Wednesday, December 18, 2013

The Syrian Conundrum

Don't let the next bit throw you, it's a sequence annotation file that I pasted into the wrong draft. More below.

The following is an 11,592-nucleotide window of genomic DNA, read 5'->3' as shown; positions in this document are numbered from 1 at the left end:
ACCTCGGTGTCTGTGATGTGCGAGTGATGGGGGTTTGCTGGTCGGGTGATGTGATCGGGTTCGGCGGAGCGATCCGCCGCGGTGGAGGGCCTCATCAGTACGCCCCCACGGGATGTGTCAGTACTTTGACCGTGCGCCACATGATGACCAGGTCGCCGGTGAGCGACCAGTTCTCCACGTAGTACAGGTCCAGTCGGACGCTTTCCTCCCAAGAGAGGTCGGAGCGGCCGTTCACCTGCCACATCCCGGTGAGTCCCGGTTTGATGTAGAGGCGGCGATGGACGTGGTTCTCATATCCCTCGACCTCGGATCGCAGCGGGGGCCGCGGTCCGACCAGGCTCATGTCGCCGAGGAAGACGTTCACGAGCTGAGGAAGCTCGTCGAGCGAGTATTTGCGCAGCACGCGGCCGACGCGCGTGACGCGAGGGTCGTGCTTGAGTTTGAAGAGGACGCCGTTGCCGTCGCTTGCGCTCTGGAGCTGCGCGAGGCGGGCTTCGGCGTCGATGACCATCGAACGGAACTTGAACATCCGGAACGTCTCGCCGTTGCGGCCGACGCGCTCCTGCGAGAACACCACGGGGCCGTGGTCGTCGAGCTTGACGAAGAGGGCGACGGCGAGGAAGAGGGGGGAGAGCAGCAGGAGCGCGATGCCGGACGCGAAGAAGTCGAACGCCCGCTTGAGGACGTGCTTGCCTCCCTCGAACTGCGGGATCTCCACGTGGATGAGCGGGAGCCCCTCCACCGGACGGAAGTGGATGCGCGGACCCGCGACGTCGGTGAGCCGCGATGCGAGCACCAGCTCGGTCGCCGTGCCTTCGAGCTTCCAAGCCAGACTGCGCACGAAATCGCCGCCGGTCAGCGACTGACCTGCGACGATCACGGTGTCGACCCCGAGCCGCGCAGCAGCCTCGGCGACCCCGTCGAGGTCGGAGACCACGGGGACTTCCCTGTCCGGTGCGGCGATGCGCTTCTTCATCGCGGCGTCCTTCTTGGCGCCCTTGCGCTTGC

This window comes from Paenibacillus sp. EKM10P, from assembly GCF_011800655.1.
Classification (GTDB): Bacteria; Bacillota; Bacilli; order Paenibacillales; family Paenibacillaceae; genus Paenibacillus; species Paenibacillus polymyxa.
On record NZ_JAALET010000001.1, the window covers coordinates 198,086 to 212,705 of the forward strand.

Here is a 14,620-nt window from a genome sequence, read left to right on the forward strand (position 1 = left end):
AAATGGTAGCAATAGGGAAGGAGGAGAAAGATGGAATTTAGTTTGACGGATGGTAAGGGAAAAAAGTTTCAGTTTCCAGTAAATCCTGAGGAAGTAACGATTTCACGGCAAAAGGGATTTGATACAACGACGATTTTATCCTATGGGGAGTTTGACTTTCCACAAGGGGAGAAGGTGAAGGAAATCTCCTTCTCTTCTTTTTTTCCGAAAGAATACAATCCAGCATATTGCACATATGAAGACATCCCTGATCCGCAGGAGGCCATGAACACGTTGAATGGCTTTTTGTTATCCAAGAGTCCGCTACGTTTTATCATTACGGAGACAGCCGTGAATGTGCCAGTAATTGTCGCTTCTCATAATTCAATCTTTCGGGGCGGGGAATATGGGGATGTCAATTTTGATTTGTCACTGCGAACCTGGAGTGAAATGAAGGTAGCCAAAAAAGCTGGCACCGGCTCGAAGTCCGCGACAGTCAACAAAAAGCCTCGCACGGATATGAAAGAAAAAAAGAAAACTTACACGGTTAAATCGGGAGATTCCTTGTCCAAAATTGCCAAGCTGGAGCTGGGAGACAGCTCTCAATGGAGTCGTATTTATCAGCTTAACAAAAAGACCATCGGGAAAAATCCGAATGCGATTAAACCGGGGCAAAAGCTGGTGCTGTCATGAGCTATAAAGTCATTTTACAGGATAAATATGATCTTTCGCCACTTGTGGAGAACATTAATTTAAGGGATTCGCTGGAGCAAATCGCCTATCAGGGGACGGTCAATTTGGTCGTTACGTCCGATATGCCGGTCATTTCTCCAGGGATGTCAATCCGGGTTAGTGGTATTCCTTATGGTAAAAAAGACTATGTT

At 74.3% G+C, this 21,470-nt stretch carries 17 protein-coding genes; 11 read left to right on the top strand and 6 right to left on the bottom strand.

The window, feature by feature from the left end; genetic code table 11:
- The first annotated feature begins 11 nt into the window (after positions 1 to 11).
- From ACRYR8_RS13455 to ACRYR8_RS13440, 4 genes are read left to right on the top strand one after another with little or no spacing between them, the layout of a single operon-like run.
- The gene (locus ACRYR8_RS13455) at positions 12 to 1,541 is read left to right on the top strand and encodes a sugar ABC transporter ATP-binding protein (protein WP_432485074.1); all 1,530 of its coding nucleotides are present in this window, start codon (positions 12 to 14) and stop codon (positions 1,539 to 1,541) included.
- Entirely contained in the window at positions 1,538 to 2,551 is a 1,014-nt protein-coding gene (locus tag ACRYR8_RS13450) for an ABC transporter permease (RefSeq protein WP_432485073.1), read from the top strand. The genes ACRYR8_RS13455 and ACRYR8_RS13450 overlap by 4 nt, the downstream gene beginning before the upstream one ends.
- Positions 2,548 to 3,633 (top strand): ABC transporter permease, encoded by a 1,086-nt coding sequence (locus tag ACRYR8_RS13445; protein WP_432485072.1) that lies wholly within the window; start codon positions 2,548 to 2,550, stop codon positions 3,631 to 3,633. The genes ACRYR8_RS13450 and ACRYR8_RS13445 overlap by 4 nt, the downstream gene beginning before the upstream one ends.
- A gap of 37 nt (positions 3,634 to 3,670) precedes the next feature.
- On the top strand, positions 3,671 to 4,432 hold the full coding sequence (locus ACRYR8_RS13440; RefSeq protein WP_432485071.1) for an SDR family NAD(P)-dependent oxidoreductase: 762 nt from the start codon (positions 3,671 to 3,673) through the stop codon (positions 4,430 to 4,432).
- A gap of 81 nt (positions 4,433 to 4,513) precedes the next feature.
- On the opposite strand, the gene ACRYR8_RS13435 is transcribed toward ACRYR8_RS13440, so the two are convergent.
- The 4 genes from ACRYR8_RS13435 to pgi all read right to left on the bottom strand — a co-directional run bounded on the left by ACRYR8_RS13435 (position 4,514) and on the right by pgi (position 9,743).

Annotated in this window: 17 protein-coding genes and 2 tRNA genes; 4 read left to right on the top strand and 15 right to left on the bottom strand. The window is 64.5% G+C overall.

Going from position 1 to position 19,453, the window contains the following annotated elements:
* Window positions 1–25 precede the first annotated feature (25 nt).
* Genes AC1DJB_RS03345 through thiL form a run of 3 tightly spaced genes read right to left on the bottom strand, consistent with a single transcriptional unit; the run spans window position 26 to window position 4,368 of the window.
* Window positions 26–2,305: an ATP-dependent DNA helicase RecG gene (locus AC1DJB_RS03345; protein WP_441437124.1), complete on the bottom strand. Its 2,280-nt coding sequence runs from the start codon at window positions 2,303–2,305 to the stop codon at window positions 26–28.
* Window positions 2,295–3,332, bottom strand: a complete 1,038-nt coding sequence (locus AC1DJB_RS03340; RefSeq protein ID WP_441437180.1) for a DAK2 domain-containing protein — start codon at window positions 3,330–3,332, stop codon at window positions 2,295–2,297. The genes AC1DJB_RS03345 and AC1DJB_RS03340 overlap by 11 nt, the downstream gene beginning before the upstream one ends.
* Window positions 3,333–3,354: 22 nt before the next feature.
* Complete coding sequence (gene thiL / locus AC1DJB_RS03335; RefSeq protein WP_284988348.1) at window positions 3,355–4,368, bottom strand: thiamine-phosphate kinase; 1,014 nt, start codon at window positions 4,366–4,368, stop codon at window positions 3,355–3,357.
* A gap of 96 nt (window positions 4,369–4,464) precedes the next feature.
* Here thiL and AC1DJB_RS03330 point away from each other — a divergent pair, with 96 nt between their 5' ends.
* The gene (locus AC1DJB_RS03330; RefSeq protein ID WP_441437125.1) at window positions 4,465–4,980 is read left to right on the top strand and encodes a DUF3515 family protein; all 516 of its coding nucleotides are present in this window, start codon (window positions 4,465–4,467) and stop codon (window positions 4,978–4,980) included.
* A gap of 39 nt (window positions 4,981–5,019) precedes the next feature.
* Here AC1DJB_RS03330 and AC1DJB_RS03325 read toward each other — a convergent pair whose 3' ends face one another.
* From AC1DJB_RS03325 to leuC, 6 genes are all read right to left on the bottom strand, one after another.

“I guess you killed 7,000 people there,” a Lebanese businessman once said to Rifaat al-Assad, the younger brother of former Syrian President Hafez al-Assad, referring to the Hama massacre of 1982. Rifaat was the commanding general of the Hama operation in which Syrian troops, under order from President Hafez, massacred scores of people to quell a Sunni rebellion against the Baathist regime. Normally a politician will play down such a ghastly incident. But Rifaat’s response was rather surprising. “What are you talking about, 7000?” He said to the businessman. “No, no. We killed 38,000.” This conversation, cited in Thomas Friedman’s award-winning book, From Beirut to Jerusalem, offers a complete picture of how President Hafez put down the rebellion in Hama.

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